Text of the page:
The second footnote refers to a Bellwether Education report justifying their use of “crisis” rhetoric about school attendance data. The report estimates that about three million school-age children had difficulty engaging in or accessing education in the spring and fall 2020. That estimate was based on data from multiple sources, including media reports.
I hope Dr. Cordona understands that McKinsey & Co and Bellwether Education are not great sources of trustworthy information about public schools. https://bellwethereducation.org/publication/missing-margins-estimating-scale-covid-19-attendance-crisis.
FEBRUARY 22. On this date Ian Rosenblum, “Delegated the Authority to Perform the Functions and Duties of the Assistant Secretary of Elementary Education” announced “guidance for state testing” with particular attention to the conditions required if waivers of any find were requested. Note that Dr, Cardona has not yet been confirmed as Secretary of Education. I have yet to discover how he was granted authority (or grabbed it) to assert national policy on testing for the 2020-2021 school year. It is worth noting that Rosenblum’s prior employer had been The Education Trust, (New York). Here is the Guidance letter.https://www2.ed.gov/policy/elsec/guid/stateletters/dcl-assessments-and-acct-022221.pdf
FEBRUARY 23. In no time flat, The Education Trust sent this second letter to the U.S. Department of Education, titled “Response From Civil Rights, Social Justice, Disability Rights, Immigration Policy, Business, and Education Organizations to the U.S. Department of Education’s Updated Guidance on Key ESSA Provisions in 2020–21.” This letter was signed by 30 organizations in addition to the Education Trust. This letter emphasized that local assessments were not suitable for accountability:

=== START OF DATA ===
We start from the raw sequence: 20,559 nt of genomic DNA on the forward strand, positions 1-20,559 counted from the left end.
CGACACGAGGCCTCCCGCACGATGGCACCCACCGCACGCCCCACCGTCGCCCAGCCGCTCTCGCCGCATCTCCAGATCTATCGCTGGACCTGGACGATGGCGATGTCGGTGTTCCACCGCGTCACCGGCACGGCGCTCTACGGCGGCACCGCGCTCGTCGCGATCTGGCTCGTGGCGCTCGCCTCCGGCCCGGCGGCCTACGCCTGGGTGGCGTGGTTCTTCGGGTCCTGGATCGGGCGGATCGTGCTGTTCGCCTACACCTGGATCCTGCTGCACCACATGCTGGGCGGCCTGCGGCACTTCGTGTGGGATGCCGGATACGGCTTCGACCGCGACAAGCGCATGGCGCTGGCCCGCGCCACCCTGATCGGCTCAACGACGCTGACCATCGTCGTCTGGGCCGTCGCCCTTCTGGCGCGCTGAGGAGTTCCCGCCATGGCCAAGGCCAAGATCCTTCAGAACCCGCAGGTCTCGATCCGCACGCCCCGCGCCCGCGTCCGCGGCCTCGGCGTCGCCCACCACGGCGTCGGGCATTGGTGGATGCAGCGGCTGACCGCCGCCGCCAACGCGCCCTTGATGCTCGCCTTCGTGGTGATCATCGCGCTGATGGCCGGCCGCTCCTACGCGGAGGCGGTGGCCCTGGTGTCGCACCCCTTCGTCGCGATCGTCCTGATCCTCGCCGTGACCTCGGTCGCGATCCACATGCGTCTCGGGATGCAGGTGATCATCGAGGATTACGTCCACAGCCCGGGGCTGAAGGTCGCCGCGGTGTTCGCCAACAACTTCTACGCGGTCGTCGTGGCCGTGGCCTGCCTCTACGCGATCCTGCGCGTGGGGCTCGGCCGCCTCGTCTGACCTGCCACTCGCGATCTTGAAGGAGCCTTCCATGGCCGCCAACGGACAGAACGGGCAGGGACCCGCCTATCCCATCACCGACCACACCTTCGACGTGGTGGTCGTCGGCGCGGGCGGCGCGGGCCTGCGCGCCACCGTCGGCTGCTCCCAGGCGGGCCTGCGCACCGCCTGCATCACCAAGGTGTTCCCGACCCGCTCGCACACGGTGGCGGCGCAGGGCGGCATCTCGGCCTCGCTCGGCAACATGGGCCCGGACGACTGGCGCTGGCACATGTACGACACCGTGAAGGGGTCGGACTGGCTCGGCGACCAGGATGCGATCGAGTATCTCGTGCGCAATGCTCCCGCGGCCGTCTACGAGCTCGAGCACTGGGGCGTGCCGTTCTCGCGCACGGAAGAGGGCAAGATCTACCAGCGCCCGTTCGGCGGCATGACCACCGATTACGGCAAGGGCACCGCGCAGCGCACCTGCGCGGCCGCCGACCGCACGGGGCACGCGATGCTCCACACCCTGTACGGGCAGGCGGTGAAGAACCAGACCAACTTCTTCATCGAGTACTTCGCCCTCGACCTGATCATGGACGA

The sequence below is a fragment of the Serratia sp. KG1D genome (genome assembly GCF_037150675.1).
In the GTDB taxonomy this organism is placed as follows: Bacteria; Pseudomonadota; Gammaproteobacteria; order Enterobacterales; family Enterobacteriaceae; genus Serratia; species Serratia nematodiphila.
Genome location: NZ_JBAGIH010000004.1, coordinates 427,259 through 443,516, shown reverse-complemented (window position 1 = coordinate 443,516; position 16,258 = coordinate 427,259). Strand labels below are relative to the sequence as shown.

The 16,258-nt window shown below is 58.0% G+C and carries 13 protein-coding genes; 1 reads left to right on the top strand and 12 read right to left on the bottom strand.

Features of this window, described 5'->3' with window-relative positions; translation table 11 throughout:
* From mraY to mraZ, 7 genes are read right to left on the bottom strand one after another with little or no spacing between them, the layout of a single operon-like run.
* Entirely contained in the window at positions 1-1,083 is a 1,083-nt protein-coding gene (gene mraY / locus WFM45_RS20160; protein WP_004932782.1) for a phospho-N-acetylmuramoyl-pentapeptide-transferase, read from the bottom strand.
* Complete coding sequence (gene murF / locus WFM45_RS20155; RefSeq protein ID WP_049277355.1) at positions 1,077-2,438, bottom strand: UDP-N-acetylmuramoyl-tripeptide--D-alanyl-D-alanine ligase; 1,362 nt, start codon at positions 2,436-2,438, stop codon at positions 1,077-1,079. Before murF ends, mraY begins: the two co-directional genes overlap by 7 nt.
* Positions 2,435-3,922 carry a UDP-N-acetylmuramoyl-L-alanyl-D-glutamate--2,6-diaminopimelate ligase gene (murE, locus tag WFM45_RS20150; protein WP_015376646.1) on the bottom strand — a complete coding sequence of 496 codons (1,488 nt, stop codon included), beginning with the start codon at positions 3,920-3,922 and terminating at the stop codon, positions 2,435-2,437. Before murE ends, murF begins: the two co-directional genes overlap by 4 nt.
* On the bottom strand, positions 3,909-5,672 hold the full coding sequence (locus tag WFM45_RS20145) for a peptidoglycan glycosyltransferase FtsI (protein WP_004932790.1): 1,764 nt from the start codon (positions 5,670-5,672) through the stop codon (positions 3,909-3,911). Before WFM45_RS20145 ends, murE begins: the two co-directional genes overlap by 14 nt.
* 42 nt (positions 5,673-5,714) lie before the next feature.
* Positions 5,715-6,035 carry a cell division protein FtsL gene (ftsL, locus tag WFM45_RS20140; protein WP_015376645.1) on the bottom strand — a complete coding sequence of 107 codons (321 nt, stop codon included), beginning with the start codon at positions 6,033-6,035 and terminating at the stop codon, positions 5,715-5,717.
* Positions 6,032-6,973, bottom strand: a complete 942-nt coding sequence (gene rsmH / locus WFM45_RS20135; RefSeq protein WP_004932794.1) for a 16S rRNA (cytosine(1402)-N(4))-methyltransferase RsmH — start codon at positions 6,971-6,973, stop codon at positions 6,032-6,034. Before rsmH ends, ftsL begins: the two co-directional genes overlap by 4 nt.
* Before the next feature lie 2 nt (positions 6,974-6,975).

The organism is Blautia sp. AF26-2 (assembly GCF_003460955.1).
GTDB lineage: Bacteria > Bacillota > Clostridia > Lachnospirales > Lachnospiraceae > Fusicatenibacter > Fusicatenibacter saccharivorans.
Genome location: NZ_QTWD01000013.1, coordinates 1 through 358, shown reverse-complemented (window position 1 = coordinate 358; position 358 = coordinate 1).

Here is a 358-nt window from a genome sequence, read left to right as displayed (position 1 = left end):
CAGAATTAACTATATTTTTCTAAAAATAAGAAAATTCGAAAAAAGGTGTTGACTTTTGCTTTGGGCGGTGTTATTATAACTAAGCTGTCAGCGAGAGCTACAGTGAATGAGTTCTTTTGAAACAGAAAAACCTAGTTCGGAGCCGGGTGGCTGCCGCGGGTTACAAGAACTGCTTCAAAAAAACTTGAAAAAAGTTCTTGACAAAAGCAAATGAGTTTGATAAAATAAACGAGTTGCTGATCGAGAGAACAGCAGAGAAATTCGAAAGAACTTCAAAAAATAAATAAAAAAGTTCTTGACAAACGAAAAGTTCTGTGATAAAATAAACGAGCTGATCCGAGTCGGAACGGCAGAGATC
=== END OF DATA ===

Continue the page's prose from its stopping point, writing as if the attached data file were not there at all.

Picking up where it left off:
”We want to be clear: The Department must not, as part of its promised state-by-state “flexibility,” grant waivers to states that would allow them to substitute local assessments in place of statewide assessments or to only assess a subset of students. By design, these local assessments do not hold all students to the same standards and expectations. They do not offer appropriate accommodations for students with disabilities or English learners, as required under federal law for statewide assessments; they are not peer reviewed to ensure quality and prevent bias; and the results of these assessments will not be comparable from district to district.”
In effect, the only accountability measures that matter to The Education Trust and those who signed on to these letters are features of a factory model of education. Standardization is the ultimate criterion for data entering into decisions about federal policy. This factory model is also positioned as if the primary way to address equity and civils rights. We must “hold all students to the same standards and expectations.”
The February 23 letter also articulates a clear distain for assessments most likely to be meaningful to teachers, students, and parent caregivers; namely teacher and district developed evaluations of learning with these judgements student-specific, curriculum relevant, informed by face-to=face conversations and providing a meaningful pathway for guiding students.